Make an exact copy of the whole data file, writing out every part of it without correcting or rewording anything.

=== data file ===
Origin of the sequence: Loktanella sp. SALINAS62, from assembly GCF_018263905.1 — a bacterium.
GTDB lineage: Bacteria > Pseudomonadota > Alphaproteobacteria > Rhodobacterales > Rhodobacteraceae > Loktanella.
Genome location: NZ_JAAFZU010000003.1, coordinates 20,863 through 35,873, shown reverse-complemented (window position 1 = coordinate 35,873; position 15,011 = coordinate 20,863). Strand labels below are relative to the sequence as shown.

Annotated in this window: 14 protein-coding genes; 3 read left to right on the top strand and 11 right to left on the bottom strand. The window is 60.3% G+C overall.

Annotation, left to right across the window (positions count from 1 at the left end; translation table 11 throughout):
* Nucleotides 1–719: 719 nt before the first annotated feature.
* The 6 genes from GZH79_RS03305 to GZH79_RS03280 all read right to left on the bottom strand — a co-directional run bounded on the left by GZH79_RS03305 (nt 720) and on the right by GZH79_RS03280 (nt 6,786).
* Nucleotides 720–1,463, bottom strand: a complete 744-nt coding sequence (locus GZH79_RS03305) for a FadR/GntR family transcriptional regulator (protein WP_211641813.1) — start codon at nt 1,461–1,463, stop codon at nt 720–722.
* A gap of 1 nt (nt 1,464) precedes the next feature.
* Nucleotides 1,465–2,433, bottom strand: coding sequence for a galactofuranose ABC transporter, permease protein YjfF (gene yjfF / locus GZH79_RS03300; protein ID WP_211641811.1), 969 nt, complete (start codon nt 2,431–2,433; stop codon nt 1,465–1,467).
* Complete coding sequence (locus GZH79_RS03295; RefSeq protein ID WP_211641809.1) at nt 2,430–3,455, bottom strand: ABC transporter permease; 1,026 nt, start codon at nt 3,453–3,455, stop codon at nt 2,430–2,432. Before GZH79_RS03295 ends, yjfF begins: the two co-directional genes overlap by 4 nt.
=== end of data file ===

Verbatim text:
Origin of the sequence: Loktanella sp. SALINAS62, from assembly GCF_018263905.1 — a bacterium.
GTDB lineage: Bacteria > Pseudomonadota > Alphaproteobacteria > Rhodobacterales > Rhodobacteraceae > Loktanella.
Genome location: NZ_JAAFZU010000003.1, coordinates 20,863 through 35,873, shown reverse-complemented (window position 1 = coordinate 35,873; position 15,011 = coordinate 20,863). Strand labels below are relative to the sequence as shown.

Annotated in this window: 14 protein-coding genes; 3 read left to right on the top strand and 11 right to left on the bottom strand. The window is 60.3% G+C overall.

Annotation, left to right across the window (positions count from 1 at the left end; translation table 11 throughout):
* Nucleotides 1–719: 719 nt before the first annotated feature.
* The 6 genes from GZH79_RS03305 to GZH79_RS03280 all read right to left on the bottom strand — a co-directional run bounded on the left by GZH79_RS03305 (nt 720) and on the right by GZH79_RS03280 (nt 6,786).
* Nucleotides 720–1,463, bottom strand: a complete 744-nt coding sequence (locus GZH79_RS03305) for a FadR/GntR family transcriptional regulator (protein WP_211641813.1) — start codon at nt 1,461–1,463, stop codon at nt 720–722.
* A gap of 1 nt (nt 1,464) precedes the next feature.
* Nucleotides 1,465–2,433, bottom strand: coding sequence for a galactofuranose ABC transporter, permease protein YjfF (gene yjfF / locus GZH79_RS03300; protein ID WP_211641811.1), 969 nt, complete (start codon nt 2,431–2,433; stop codon nt 1,465–1,467).
* Complete coding sequence (locus GZH79_RS03295; RefSeq protein ID WP_211641809.1) at nt 2,430–3,455, bottom strand: ABC transporter permease; 1,026 nt, start codon at nt 3,453–3,455, stop codon at nt 2,430–2,432. Before GZH79_RS03295 ends, yjfF begins: the two co-directional genes overlap by 4 nt.